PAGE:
OSAS is an increasing major health concern in the general population. The mechanism underlying the increased risk for cardiovascular diseases in OSAS is unclear, but a multifactorial aetiology is likely to be involved. Systemic inflammation is thought to be present in many conditions and comorbidities such as atherosclerosis, vascular inflammation, endothelial dysfunction, hypertension, hyperlipidaemia, ischaemic diseases, arterial hypertension, coronary artery disease, myocardial infarction and stroke. Remarkably, all of these comorbidities are likely to be associated with OSAS.[3],[4] To investigate the relation between intermittent hypoxia and the severity of systemic inflammation, we performed correlation tests for AHI and minimum oxygen saturation as the indicators of disease severity, and TAC, TOC, OSI, and Prolidase as predictors of inflammation. Obesity is common in OSAS subjects. In our study, there was no difference in BMI scores between the control and OSAS subject groups. The mean scores were 30.97 ± 6.04 in the control group and 31.76 ± 5.16 in the OSAS group. Since our control group comprised individuals who had no OSAS symptoms, we believe our work is strengthened because of the lack of difference between the groups. In addition, there were no statistically significant differences between the groups regarding age. The recognition of the relation of OSAS to increased cardiovascular morbidity and mortality has increased the number of researches in the field of this relationship.[20] Oxidative stress has been considered as a major pathogenic mechanism of atherosclerosis and cardiovascular disease. It represents an imbalance between the production of free radicals such as reactive oxygen species (ROS) and the antioxidant system activity that counteracts their harmful actions. Serum prolidase activity, TOS, TAS and OSI are recognized as oxidative stress markers. Prolidase, a member of MMPs, plays an important role in collagen metabolism and extracellular matrix remodeling.[30],[31]

Prolidase enzyme activity has been researched in various diseases such as chronic liver disease, osteoporosis, osteoarthritis, uremia, hypertension, diabetic neuropathy, coronary artery disease and ovarian cancer.[32],[33],[34],[35],[36],[37],[38]

However, there are no studies in the medical literature focused on prolidase activity in OSAS. Previous studies have suggested a significant relationship between OSAS and increased oxidative stress, but their results have been challenged. Wali et al. and Grabska-Kobylecka et al. studied catalase and glutathione peroxidase, they had found no evidence of overproduction of oxidants by studying circulating phagocytes.[39],[40] In the present study, prolidase activity was higher in the patient group compared to the control group, but there were no statistically significant differences. TAC levels showed a gradual decrease in parallel with increased OSAS severity; we think that the relationship between TAC levels and OSAS severity may be statistically significant as the number of cases increases. We showed no significant differences in TOC, TAC, OSI and carotis intima media thickness between OSAS and simple snorring group. In contrast, some authors have found that OSAS subjects have increased oxidative stress by demonstrating abnormal levels of oxidative stress markers, such as hydrogen peroxide, TBARS, SOD and TAC.[41],[42],[43],[44],[45] In this respect, the question of the relationship between OSAS and oxidative stress remains open. An acceptable explanation for contradictory results reported in the literature might be because of different pathways of oxidative stress[11],[46] or populations with comorbidities which augment oxidative stress, such as obesity,[47] smoking,[48] age,[49] hypertension,[50] hyperlipidemia[51] and diabetes mellitus[52] which are frequently found in patients with OSAS.[15],[53]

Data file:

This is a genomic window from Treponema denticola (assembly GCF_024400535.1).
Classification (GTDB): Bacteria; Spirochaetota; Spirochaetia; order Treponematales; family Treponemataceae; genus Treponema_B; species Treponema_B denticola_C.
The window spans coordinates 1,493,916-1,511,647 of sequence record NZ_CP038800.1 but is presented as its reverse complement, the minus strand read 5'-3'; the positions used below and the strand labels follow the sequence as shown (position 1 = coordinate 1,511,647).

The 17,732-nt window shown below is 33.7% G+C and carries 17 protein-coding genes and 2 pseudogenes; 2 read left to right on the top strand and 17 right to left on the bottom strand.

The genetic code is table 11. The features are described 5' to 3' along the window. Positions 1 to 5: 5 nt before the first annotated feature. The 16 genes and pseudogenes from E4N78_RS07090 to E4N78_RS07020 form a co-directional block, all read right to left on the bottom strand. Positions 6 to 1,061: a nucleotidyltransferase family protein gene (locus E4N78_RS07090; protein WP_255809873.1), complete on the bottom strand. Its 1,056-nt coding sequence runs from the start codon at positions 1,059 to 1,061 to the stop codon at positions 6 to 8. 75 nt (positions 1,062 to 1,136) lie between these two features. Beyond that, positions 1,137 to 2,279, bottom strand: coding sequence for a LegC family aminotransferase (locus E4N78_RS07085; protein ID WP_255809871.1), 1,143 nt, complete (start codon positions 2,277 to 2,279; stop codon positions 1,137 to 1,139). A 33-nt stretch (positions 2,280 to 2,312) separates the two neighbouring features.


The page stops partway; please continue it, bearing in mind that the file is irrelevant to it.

According to European Society of Cardiology comments, a common carotid artery IMT > 0.9 mm can be considered as a measured estimate of actual abnormalities.[54] Many hypotheses have been recommended on endothelial disfunction, oxidative stress seems to be one of the causes of endothelial deterioration in OSAS patients.[55],[56] Hypoxia is a part of the disease and causes real damage to the endothelium. Also, OSAS leads to sympathetic nervous system hiperactivity, a condition that can stimulate early alterations in the vascular morphology leading against the atherosclerotic process. Literature data suggest that carotis intima-media thickness is an evidence of early alterations in vascular morphology.[57] This is not synonymous with atherosclerosis but because the underlying pathophysiological mechanisms are similar, the two conditions have been associated.[19] Ciccone et al. found a positive relationship between IMT and OSAS duration.[58] An alternative explanation obesity with OSAS and likely non-alcholic fatty liver disease is characterized by a status of chronic low-grade inflammation, of which IL-6 secreted by adipose tissue and mainly by spleen plays a main role not by an imbalance between oxidative and anti-oxidative processes. This chronic inflammation and immuno-allergic aspects impact on early atherosclerosis, evaluated as IMT.[59] In the present study, we could not find any difference between patients and control groups about CIMT. This situation can be explained by the fact that the duration of OSAS symptoms was short.

There are several limitations of this study. First, the sample size was small. Second, we were unaware of the duration of OSAS in patients. As the last limitation, we did not measure the level of tissue prolidase activity.

In conclusion, we found no differences in the studied parameters between the control and OSAS groups. However, the low number of cases was a limiting factor. Further studies should be undertaken to clarify this trend.

Financial support and sponsorship

Nil.

Conflicts of interest

There are no conflicts of interest.